Boyd: Online Education — Present and Future
by Annie B. Boyd
Many people think that the answer to fixing the cost, quality and access crises in higher education is the use of online courses. Massive Open Online Courses or “MOOCs” have been increasing in availability and popularity. Even the most prestigious universities like Harvard and Stanford have experimented with them. But until technology improves, MOOCs can only improve the cost and access of higher education while sacrificing quality or they can keep quality and improve access somewhat while still keeping cost relatively high. This is why online courses should only presently be used in addition to traditional, face-to-face classrooms.
The idea behind a MOOC is that students all over the world can be taught by the most elite professors whenever is convenient for them. This sounds great on paper but MOOCs remove lots of elements of quality that are brought by a classroom setting. First, there is no interaction between professor and student or between students. While there would not be a lot of this interaction in a large lecture class anyway, it is also difficult or sometimes impossible to even ask the professor questions about the material. While I have never taken a MOOC, I took an online course on a smaller scale this past semester. INTR is a course required for many majors at Washington and Lee University. It is a computer literacy class done online by watching videos and then taking tests. I found it difficult to even get help from the professor in charge of this. There are usually about seven sections offered with around 30 students in each. With 210 students, it was very difficult for the professor to be able to answer any questions. Even during testing periods, which were with individual sections, it was frustrating to try to ask questions because of the amount of students. I could not imagine being confused and needing to ask a question in a MOOC. Another problem with MOOCs that sacrifices quality is the form of assessment. In most cases, there are only multiple choice quizzes or tests. While these are sometimes appropriate for some subjects, they are usually not the most challenging or effective way to test students. Especially today, as schools are moving away from memorization of facts and toward application of knowledge, multiple choice is an outdated form of testing. In order to have more comprehensive assessments, classes would need to be smaller and more faculty would need to be hired which would raise the cost and lower the access.
At least for the next few years, the best place for online classes in higher education is alongside traditional classroom learning. Websites like Kahn Academy can improve students learning experience but cannot replace the classroom setting. Additionally, smaller online courses can be helpful for students who need to take classes that their school does not offer. Small online classes can be more interactive through the use of Skype and can have effective forms of assessment since the professor does not have as many students. This is definitely helpful; it just does not help lower costs as classes have to be small so there need to be more faculty. It does, however broaden the access somewhat since students are able to take the courses they need regardless of if their school offers them.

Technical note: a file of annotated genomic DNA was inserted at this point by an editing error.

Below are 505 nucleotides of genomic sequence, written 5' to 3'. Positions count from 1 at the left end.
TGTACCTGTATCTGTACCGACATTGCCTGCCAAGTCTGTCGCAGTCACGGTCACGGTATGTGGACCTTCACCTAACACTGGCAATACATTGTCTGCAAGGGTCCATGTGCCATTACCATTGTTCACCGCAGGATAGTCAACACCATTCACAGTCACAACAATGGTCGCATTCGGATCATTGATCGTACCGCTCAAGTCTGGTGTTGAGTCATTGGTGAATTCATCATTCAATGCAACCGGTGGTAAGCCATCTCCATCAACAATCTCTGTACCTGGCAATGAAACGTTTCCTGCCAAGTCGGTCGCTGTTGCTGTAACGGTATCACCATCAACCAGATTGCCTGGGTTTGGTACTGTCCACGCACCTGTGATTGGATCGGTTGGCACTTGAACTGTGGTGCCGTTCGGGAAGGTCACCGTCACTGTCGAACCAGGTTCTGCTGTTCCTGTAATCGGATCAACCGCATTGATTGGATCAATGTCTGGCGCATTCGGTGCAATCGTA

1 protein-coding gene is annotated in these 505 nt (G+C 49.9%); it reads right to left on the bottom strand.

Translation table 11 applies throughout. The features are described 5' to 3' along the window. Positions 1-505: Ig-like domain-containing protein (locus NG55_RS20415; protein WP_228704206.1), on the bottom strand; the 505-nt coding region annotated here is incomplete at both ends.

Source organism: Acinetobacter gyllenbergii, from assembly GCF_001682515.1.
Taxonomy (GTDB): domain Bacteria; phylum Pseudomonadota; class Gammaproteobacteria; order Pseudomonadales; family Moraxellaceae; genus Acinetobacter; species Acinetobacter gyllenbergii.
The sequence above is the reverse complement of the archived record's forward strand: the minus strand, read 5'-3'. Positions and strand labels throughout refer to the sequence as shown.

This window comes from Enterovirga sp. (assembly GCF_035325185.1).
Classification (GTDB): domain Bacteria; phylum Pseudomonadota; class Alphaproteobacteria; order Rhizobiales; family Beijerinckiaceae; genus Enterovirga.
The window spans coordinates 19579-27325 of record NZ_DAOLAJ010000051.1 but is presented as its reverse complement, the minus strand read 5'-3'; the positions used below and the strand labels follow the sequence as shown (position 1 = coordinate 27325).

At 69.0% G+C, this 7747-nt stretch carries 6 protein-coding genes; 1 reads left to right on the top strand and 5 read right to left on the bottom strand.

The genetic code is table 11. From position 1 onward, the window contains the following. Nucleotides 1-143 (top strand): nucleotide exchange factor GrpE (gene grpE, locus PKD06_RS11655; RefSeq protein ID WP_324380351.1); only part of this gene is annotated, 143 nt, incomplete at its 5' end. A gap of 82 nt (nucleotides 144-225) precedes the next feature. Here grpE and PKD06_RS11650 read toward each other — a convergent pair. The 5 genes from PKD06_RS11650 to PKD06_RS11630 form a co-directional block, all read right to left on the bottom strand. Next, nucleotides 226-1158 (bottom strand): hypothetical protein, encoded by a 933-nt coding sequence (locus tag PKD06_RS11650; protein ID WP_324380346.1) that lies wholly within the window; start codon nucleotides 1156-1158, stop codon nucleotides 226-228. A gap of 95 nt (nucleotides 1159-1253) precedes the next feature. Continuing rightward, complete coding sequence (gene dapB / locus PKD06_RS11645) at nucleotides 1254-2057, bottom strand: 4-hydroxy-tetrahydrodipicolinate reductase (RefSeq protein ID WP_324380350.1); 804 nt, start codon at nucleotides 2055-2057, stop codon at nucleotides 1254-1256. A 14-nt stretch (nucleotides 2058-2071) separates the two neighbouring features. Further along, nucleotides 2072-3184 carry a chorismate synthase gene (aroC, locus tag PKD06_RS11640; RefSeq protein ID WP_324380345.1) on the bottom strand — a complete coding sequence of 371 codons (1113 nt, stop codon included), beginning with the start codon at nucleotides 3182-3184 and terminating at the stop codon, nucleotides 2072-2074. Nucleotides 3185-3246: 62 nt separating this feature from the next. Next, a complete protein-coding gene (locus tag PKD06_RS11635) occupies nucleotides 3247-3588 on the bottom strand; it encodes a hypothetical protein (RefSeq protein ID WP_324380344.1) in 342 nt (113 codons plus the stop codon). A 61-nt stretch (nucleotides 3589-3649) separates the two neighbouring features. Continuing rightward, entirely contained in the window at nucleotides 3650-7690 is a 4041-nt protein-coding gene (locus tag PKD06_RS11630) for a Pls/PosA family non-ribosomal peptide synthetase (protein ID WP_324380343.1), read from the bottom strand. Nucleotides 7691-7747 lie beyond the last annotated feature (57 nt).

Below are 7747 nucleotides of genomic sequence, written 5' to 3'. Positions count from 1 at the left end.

In the future when online courses can offer high quality learning, personalized interaction and effective assessment, they will become a well-recognized form of higher education. With initiatives like Project Minerva, traditional, residential campuses with classroom learning will become a minority in higher education. Technology is being developed that will allow professors to get real-time feedback from their MOOCs that captures student reactions via their webcams. There will be more efficient ways than Skype for large groups of people to communicate which will facilitate a more interactive experience for a large group of people. As online education becomes more credible, colleges will be able to move away from residential settings and follow something like Project Minerva’s model, allowing costs to be cut as campuses will not be traditional and have residential dorms and other expensive buildings and centers but will be able to be more fluid.
While online courses might not be the most effective or respected way of learning in higher education right now. They certainly will start to be. With technological advances, I think society will undergo a cultural shift. The most elite and oldest of the traditional universities will continue to exist for a long time. But, lesser universities will have to shift to non-traditional methods to keep cost down and to continue to attract students.
Annie B. Boyd, of the Class of 2018, is from Martinsville, Va.